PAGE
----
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SEC’s Office of the Whistleblower Has Record-Setting Year

The U.S. Securities and Exchange Commission’s (SEC) Office of the Whistleblower recently released its Annual Report to Congress for the 2023 fiscal year. The report reveals that the SEC’s Whistleblower Program established new records for the fiscal year 2023, receiving more than 18,000 whistleblower tips and awards totaling nearly $600 million—the highest annual total by dollar value in the program’s history. The SEC’s 18,000 whistleblower tips are almost 50% more than the previous records set in fiscal year 2022 with 12,322 tips received from whistleblowers and 12,210 tips received in fiscal year 2021.

The 2023 whistleblower tips alleged a variety of types of misconduct, with the most common involving manipulation (24%), offering fraud (19%), initial coin offerings and crypto asset securities (14%), and corporate disclosures and financials (10%).

Included in the 2023 award total is a record-setting single award of almost $279 million—the largest in the history of the SEC’s Whistleblower Program. The agency also awarded a $104 million total award to seven whistleblowers, including foreign nationals, for reporting misconduct at an entity’s subsidiaries in three jurisdictions.  That award is the SEC’s fourth largest award in the history of the agency’s Whistleblower Program.

In fiscal year 2023, the SEC granted awards in 40 Covered Actions. Two of these actions were brought by Phillips & Cohen’s whistleblower clients—one involved an award of more than $9 million and one of $1.9 million.

The SEC has awarded more than $1.9 billion to 397 individual whistleblowers since the beginning of the program in 2011, according to the agency.

The SEC also continued to show that it takes whistleblower protections very seriously by cracking down on companies impeding whistleblower reporting and anti-retaliation protections. In one instance, the SEC assessed a $10 million civil penalty against D.E. Shaw & Co. for requiring new employees to sign agreements that prohibited them from disclosing “confidential information” outside the company unless authorized by the company or required by law or an order of a court or other government body.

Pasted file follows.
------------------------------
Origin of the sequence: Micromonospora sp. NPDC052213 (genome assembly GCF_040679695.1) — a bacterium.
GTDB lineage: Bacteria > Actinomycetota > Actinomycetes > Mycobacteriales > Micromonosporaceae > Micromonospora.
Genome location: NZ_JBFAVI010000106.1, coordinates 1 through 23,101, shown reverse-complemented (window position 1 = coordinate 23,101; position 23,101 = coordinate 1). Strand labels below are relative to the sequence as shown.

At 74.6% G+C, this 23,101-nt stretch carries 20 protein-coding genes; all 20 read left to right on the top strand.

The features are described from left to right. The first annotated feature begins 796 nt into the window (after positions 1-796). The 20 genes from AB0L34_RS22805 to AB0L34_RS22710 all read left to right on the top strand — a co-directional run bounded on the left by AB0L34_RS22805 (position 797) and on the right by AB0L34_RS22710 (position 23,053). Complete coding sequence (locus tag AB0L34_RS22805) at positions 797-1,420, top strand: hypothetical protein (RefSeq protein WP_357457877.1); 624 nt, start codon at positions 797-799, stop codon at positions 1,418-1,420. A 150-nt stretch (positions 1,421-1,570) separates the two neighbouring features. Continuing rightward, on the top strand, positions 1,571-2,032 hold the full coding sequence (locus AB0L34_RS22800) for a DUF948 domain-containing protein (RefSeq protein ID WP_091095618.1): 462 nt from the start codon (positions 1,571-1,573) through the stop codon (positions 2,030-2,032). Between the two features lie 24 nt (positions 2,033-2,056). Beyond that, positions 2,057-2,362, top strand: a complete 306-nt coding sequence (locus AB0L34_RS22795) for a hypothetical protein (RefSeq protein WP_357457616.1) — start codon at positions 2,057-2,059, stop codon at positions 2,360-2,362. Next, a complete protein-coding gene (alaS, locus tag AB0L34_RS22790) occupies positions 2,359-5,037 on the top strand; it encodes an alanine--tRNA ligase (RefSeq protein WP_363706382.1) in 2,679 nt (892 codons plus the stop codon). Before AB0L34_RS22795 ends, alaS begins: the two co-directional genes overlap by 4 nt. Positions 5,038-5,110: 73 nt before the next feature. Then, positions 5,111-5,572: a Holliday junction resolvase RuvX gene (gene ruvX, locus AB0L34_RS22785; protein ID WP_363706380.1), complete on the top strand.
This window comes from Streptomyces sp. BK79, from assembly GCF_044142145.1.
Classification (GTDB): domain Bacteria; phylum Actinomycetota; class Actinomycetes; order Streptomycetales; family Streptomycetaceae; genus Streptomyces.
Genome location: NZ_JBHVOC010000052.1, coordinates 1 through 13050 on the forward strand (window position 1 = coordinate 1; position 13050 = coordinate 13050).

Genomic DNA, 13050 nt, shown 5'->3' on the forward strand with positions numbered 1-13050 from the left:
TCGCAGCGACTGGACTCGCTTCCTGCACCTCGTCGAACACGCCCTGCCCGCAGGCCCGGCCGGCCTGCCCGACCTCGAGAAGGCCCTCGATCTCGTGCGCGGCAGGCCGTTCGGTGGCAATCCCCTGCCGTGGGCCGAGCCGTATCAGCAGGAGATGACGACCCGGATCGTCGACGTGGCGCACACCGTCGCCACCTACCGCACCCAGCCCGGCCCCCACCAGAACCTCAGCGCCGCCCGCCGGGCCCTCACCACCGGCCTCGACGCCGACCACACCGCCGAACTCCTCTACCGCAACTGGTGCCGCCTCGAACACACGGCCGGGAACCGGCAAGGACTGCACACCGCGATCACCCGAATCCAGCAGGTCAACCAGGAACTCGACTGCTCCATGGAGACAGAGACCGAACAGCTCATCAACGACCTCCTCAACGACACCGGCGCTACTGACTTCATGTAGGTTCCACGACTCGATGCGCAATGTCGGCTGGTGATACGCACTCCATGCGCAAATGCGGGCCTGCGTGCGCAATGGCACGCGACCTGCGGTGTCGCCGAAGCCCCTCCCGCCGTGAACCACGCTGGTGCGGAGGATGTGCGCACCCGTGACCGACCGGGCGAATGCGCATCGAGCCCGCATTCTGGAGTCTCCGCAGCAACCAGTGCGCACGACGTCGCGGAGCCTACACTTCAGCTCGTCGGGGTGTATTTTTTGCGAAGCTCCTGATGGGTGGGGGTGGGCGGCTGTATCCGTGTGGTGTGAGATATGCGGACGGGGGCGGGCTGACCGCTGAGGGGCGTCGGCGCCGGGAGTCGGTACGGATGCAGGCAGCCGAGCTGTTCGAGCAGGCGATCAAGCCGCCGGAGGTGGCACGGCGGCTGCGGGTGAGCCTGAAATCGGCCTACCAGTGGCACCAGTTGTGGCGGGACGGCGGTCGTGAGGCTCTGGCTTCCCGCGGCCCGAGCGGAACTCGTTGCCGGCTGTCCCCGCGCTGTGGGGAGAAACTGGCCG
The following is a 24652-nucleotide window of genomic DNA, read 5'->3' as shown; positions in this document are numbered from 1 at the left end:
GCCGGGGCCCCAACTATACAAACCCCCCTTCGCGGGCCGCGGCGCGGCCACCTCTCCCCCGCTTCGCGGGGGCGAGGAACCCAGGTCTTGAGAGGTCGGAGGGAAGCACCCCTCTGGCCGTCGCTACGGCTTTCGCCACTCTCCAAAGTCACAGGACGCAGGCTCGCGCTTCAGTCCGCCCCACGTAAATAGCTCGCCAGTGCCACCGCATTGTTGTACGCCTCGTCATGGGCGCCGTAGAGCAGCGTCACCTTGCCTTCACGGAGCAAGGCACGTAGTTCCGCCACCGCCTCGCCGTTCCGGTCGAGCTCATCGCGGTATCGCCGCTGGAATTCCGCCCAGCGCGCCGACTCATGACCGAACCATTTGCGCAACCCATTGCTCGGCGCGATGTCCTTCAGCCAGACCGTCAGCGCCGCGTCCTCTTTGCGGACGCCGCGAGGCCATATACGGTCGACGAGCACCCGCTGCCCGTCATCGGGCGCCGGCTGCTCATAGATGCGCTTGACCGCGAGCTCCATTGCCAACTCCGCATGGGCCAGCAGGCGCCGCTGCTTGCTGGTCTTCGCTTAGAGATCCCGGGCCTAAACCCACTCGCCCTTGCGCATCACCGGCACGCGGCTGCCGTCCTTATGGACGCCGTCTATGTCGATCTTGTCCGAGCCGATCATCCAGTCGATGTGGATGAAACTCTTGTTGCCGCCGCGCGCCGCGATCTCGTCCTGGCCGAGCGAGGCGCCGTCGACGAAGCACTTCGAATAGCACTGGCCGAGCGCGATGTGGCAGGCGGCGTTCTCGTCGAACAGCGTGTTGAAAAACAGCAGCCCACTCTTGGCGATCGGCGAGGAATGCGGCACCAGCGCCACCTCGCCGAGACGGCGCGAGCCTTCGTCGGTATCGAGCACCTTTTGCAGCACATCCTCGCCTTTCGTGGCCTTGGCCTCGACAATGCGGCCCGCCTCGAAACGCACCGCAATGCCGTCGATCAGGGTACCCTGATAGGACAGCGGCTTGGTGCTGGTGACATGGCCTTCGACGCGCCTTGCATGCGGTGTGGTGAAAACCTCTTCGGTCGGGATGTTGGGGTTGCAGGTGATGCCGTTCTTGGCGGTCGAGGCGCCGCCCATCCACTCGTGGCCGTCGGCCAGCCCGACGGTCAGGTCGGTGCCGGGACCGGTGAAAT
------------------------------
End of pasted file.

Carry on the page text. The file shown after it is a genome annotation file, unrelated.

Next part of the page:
The agency also found Activision Blizzard, Inc., a video game development company, violated the whistleblower protection rules by using separation agreements that required former employees to notify the company of any request for information from the SEC. To date, the SEC has brought 21 enforcement actions involving Rule 21F-17 whistleblower protections and five anti-retaliation enforcement actions.

Finally, the Investor Protection Fund that provides for the awards for the SEC’s Whistleblower Program, reported a balance of $337,707,791.64 at the end of fiscal year 2023. The fund is financed entirely through monetary sanctions paid to the SEC for securities law violations.

If you have information about securities fraud and are considering blowing the whistle, get in touch for a free, confidential consultation.

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